A software designer says the Penumbra Coil 400, used to treat aneurysms, malfunctioned during surgery at Overlake Hospital in Bellevue and caused him to suffer brain damage.

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A software designer is suing a California company, claiming its medical device used to treat aneurysms malfunctioned and caused him to suffer brain damage.

The Penumbra Coil 400 was used to treat an aneurysm Dennis Montgomery suffered in 2013, according to his lawyer, Peter Mullenix. He said during the surgery at Overlake Hospital in Bellevue, the doctor placed 90 percent of the coil into the aneurysm, but the last 10 percent got stuck in the intracranial artery.

If the device had worked properly, the doctor should have been able to remove the coil and try a different approach, Mullenix said. Instead, the coil detached prematurely, he said. The coil and stents used during the procedure remain in Montgomery’s brain and caused him to suffer a stroke, he said.

“When a coil system malfunctions and leaves the coil in the middle of the artery instead of safely inside the aneurysm, the coil starts throwing clots, which can turn into strokes,” Mullenix said. “That’s what happened to Dennis.”

Mullenix filed the lawsuit against Penumbra, two company representatives who attended the surgery and Overlake Hospital Medical Center in King County Superior Court, claiming he was injured “catastrophically” and seeking medical and economic costs as well as damages. The lawsuit claims the hospital failed in its duty to “furnish and select patient supplies and equipment free of defects.”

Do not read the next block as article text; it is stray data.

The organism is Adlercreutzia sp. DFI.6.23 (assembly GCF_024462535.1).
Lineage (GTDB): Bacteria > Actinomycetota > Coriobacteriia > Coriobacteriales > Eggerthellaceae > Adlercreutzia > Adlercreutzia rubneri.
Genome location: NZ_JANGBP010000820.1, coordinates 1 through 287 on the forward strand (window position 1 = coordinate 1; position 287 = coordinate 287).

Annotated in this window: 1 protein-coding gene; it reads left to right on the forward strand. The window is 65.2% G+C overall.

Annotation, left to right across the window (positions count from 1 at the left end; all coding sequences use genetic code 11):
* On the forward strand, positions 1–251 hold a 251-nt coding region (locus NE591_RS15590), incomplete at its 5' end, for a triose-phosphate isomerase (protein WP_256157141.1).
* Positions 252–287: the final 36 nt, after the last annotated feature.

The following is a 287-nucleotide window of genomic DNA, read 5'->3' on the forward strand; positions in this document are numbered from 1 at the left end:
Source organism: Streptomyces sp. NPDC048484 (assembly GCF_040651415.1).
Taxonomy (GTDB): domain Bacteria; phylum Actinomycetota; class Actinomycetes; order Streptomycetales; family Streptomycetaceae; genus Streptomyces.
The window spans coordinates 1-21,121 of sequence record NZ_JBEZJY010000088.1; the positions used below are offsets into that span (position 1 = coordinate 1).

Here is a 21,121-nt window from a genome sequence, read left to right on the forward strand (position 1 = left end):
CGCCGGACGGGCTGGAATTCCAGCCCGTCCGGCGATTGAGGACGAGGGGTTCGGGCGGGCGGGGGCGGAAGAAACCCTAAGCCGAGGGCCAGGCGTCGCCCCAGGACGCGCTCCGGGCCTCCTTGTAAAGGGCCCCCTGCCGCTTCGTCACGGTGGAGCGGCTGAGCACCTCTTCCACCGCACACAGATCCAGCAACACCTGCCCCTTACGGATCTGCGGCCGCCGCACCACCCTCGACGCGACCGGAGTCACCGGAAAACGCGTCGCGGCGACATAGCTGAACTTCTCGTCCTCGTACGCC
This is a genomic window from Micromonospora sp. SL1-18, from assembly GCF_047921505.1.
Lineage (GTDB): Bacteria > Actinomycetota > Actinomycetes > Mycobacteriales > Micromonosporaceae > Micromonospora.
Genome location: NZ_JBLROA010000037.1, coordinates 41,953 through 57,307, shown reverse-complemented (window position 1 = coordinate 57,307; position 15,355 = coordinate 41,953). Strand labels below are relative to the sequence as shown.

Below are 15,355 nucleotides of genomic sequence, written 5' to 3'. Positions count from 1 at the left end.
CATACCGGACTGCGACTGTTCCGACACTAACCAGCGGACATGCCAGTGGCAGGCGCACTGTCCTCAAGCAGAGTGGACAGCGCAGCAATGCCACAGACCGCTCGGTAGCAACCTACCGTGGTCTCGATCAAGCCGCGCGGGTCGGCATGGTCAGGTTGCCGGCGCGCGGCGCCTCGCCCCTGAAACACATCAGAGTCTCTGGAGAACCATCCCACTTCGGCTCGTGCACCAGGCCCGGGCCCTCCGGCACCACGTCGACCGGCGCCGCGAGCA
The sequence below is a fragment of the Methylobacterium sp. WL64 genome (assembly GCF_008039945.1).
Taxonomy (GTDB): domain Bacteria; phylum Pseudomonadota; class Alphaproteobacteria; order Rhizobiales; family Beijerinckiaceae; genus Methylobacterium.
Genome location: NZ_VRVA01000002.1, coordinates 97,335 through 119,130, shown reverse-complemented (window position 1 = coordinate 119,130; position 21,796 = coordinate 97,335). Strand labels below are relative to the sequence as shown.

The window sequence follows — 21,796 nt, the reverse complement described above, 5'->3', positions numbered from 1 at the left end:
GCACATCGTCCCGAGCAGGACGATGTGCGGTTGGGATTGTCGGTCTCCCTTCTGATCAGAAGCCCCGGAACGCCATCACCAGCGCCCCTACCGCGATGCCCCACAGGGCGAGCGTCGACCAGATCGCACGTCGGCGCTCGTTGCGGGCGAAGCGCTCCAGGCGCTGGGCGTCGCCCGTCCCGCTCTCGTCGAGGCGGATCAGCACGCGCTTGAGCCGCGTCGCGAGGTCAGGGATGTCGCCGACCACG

“His ability to work has really suffered and he’s in pain a lot of the time,” Mullenix said.

The Alameda, Calif.-based company responded to the lawsuit last week by filing a motion to dismiss. Betsy Merryman, with the company’s public relations firm, told The Associated Press they do not comment on lawsuits. Messages seeking comment from the company’s lawyer and Overlake hospital were not immediately returned.

According to the lawsuit, the Food and Drug Administration initiated a Class I recall of about 267 lots of Penumbra Coil 400 products in 2011. The FDA said the reason for the recall was “that it found that the pull wire on the delivery tool could slip out of place and allow premature detachment of the Coil 400,” according to the lawsuit. “This can lead to serious injury, stroke and death.”

Penumbra secured an FDA clearance to market the coil in 2012. The device used on Montgomery was manufactured on Aug. 11, 2011 and had an expiration date of Aug. 31, 2013, the suit said.

Mullenix said they are trying to determine whether the device was one of the recalled coils, or if the new ones have the same problem.